Sounds exactly like it looks. Need I say more?
8. Smoulder – Times Of Obscene Evil And Wild Daring
Smoulder vocalist Sarah Ann may well have one of the best new voices in traditional metal. Bristling with power, full and clear, her voice chimes out over the might of the doom-laden guitars. The songs are well-written, and they are instantly memorable to boot. Tracks like “Ilian Of Garathorm,” “The Sword Woman,” and the epic closer “Black God’s Kiss” are epic metal highlights of the year. Epic doom forged from the fires of dragon’s breath that will thrust the listener upon thy noble steed and take arms against the darkness.
7. The Lord Weird Slough Feg – New Organon
Who are these young whippersnappers? The Lord Weird Slough Feg have been keeping the flame burning since the beginning of the 90’s, and bless ’em for it. Not only do they have such a fantastic backlog of victories, but they still bring it in a way that has never been duplicated, carving out their own niche while flying high the banner of traditional heavy metal. 2019 marked their much-awaited return, and perhaps their best work since 2007’s Hardworlder. Slough Feg is never a miss, and hearing them return with such a veracity was a welcome addition to the year.
6. Molten Chains – In The Antechamber Below
Perhaps the strangest entry to this list, Austria’s Molten Chains take occult-sounding heavy metal a la France’s Blaspheme—or more recently, Canada’s Cauchemar—and twist it with odd chord arrangements and spiraling riffage. The uneasy nature of the songs makes otherwise normal elements like solos, bass licks, or breakdowns stand out all the more. A twisted, spiraling M.C. Escher take on occult-sounding heavy metal.
5. Midnight Force – Gododdin
Midnight Force are a band I will probably forever associate with our very own Captain. After pestering me to check out their debut album Dunsinane last year, I fell in love with the honest approach to epic heavy metal the Scottish natives are hammering away at in their forge. Their follow-up, Gododdin, holds tight to the spirit of the debut while showing progression and maturity, with the band filling out their sound with keys and packing in even more infectious refrains. Heavy metal from the Old World.
4. Chevalier – Destiny Calls
How fast is too fast? For Chevalier, not fast enough. The band combine the inspirations and melodies of epic heavy metal and play them at an absolutely breakneck and reckless speed, injecting a feeling of adrenaline to the distant battlefields of long ago. Epic speed metal? Bring it on.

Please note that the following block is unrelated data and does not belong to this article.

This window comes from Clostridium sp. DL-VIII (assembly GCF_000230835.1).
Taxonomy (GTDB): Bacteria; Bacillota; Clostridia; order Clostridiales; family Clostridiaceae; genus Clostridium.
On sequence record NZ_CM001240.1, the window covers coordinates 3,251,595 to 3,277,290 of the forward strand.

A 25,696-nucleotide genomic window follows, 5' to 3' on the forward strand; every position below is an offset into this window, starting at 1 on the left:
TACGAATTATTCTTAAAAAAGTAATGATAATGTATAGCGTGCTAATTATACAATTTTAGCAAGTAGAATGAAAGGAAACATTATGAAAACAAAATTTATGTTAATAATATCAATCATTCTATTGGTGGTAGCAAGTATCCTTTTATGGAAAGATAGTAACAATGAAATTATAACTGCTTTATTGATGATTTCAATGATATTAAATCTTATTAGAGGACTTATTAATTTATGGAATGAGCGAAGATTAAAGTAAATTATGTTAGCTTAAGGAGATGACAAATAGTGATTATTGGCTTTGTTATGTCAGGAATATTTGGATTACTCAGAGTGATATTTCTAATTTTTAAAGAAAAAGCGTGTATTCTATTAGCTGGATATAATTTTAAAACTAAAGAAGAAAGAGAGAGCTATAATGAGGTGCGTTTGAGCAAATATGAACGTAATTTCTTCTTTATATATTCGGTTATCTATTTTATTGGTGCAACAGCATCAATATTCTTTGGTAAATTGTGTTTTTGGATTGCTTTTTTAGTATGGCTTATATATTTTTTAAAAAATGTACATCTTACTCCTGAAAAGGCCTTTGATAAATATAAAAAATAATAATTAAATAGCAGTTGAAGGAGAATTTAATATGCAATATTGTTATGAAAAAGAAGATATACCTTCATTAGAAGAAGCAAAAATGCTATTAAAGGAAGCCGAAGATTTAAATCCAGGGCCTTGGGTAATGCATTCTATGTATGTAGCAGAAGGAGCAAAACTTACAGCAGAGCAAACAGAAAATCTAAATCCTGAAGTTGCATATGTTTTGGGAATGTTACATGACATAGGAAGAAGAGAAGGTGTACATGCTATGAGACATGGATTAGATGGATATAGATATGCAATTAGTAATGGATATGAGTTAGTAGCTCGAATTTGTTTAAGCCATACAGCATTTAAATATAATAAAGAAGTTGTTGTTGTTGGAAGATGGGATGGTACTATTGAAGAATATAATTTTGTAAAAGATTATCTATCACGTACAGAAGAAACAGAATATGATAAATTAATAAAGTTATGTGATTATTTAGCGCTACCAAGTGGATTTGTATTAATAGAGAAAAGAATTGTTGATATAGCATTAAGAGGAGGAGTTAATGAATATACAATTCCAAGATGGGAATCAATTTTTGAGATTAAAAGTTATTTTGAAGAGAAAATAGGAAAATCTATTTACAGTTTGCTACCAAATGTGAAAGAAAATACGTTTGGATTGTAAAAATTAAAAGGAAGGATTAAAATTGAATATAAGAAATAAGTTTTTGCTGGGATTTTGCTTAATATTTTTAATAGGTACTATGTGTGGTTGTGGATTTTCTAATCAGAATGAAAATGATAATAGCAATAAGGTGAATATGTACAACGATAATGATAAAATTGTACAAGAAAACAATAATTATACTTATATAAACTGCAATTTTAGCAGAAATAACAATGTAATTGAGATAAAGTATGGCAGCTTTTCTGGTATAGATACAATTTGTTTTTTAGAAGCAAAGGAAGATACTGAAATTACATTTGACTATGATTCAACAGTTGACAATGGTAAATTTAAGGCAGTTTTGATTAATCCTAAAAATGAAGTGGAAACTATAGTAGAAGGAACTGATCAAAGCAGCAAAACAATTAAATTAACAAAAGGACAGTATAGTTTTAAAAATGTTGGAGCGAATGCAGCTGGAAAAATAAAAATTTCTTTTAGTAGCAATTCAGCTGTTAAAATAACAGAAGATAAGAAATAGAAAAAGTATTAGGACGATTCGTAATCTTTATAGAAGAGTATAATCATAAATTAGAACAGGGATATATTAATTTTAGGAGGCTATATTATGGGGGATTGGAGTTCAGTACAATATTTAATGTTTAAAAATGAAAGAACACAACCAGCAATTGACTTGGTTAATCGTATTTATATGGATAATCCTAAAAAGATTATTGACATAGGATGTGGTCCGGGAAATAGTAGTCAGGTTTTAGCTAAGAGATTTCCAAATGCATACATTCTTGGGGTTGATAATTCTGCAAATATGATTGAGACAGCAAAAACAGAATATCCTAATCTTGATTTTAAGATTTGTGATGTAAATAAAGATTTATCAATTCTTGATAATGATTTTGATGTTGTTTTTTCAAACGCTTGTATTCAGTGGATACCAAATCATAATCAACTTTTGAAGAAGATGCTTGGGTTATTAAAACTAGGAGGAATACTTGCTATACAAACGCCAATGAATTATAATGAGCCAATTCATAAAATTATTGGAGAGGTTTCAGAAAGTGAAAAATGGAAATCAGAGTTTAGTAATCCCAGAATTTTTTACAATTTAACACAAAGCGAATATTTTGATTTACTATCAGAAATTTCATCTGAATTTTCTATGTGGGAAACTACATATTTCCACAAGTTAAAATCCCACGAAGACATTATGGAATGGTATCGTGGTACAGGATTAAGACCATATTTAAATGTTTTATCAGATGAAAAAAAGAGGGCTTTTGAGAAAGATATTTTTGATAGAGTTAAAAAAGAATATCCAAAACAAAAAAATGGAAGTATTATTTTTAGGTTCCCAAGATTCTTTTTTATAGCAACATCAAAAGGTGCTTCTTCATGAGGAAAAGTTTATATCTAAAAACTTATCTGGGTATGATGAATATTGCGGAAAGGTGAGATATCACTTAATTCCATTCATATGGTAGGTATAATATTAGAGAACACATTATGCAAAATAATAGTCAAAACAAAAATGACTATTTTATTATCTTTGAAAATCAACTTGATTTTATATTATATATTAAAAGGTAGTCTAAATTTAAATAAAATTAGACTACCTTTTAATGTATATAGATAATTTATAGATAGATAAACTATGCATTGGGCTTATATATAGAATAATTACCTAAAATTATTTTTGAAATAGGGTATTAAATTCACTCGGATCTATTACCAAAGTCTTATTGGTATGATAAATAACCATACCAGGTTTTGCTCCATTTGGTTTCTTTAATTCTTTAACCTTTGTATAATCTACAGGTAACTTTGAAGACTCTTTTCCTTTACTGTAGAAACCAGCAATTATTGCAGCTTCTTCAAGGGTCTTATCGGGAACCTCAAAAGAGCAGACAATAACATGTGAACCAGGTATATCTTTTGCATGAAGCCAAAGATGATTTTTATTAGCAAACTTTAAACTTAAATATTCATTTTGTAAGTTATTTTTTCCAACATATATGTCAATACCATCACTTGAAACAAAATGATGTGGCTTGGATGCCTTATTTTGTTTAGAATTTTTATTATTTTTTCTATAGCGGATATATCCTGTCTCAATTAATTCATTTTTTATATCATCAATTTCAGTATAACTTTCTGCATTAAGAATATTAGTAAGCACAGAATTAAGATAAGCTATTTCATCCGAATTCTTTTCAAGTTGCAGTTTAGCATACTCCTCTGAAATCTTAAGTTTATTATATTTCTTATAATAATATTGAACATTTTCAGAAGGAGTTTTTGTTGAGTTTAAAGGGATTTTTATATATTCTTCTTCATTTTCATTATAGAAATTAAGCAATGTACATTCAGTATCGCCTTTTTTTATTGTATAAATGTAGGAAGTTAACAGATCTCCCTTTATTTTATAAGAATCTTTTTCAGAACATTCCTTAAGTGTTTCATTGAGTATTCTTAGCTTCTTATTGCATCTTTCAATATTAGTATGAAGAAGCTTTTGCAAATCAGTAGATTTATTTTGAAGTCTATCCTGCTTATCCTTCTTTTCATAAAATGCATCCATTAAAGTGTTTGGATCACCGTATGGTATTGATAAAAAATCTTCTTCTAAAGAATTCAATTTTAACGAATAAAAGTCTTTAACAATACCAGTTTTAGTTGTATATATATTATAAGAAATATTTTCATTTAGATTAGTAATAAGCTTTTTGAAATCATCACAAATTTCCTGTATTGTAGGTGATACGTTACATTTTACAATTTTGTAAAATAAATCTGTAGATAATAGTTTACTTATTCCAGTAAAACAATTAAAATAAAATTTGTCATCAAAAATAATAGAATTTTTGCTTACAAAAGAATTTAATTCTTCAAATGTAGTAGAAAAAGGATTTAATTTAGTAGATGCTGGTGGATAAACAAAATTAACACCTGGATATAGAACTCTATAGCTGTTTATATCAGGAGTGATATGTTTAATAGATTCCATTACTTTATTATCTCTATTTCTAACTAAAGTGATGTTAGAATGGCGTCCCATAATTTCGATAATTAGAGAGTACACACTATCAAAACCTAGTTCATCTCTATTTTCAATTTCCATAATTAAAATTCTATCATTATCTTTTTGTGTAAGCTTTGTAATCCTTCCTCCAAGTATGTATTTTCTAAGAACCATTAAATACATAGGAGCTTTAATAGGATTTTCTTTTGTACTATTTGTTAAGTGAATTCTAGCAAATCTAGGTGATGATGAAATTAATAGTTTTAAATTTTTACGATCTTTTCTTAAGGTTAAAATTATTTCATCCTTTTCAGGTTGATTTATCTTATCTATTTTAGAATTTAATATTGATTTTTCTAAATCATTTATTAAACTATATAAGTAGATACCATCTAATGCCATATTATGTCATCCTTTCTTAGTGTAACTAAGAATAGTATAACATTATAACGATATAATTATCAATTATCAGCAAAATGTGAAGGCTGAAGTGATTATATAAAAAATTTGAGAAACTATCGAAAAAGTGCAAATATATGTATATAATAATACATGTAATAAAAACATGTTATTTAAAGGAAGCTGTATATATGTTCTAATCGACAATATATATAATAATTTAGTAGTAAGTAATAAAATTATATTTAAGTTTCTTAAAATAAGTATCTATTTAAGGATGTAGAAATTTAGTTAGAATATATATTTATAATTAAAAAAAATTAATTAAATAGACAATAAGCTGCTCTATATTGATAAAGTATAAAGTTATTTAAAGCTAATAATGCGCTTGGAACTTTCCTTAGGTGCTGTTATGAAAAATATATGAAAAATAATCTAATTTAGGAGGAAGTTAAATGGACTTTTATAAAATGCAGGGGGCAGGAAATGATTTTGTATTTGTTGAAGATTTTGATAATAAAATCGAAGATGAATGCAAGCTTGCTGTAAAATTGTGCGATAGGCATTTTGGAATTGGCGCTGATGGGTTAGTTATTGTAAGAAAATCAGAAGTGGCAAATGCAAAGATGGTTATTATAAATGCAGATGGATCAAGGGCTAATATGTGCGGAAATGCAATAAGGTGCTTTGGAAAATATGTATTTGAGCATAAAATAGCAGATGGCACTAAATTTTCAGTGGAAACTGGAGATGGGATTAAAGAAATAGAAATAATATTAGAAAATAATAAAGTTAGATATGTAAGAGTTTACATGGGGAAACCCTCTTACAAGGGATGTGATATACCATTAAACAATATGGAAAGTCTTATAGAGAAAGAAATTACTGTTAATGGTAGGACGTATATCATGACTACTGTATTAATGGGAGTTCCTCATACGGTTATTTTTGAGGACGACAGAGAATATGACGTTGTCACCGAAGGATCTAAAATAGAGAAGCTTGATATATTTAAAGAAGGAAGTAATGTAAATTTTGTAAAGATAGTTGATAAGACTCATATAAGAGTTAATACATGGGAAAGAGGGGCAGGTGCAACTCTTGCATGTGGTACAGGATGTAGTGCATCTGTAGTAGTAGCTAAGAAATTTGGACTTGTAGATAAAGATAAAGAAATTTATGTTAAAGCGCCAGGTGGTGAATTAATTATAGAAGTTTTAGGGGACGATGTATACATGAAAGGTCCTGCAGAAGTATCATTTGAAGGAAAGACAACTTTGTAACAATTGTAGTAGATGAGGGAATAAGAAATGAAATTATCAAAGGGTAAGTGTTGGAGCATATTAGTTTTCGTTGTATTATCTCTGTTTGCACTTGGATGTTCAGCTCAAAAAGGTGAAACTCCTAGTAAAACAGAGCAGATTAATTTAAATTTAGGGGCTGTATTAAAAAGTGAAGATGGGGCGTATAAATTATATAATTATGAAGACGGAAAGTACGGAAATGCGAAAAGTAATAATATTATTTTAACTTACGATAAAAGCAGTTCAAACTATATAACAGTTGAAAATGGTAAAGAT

3. Magnabolt – Magnabolt
Magnabolt get the “truest award” for 2019, mostly for releasing their incredible self-titled debut on the world and almost immediately going on indefinite hiatus afterwards. While I’m hoping they get back together in the future, Magnabolt is in itself a blessing of mighty U.S. power metal loaded with riffs, solos, and guitar magic. Perfect for a Bandcamp gift to your guitar nerd friend or weightlifting buddy down at the gym this holiday season.
2. Tanith – In Another Time
While we had already covered the album at this point, I really need to thank our very own Lone Watie for convincing me to give Tanith a go. As far as reaching back, Tanith probably do more so than any other band on this list. While still firmly heavy metal, there’s plenty of Wishbone Ash style mood to In Another Time. Beautifully written and produced, Tanith dance with 70s prog stylings without losing the feel of grand adventure that makes the album so fun and engaging.
1. Mirror – Pyramid Of Terror
Chock full of NWOBHM melodies and a strange esoteric flair, Mirror’s sophomore album Pyramid Of Terror checks all the boxes and more. A well-rounded collection of songs displays the band’s chops, drawing from influences like Iron Maiden, Saxon, Mercyful Fate, Satan and… well, you’d be hard pressed to find something not included on Pyramid Of Terror. The beauty in Mirror is how well they reflect these influences into their own sound—not only mimicking their heroes, but tapping into the same creative pools to create their own intoxicating brew of true heavy metal.
As always, I’d like to take a moment to dedicate my list to the staff of Last Rites. It’s been a topsy-turvy year, and you guys are always a welcome reprieve from whatever else may be going on in my life. And, of course, thank you dear reader, for putting up with our lunacy and reading about what we love.
Stay weird, friends. And see you in 2020.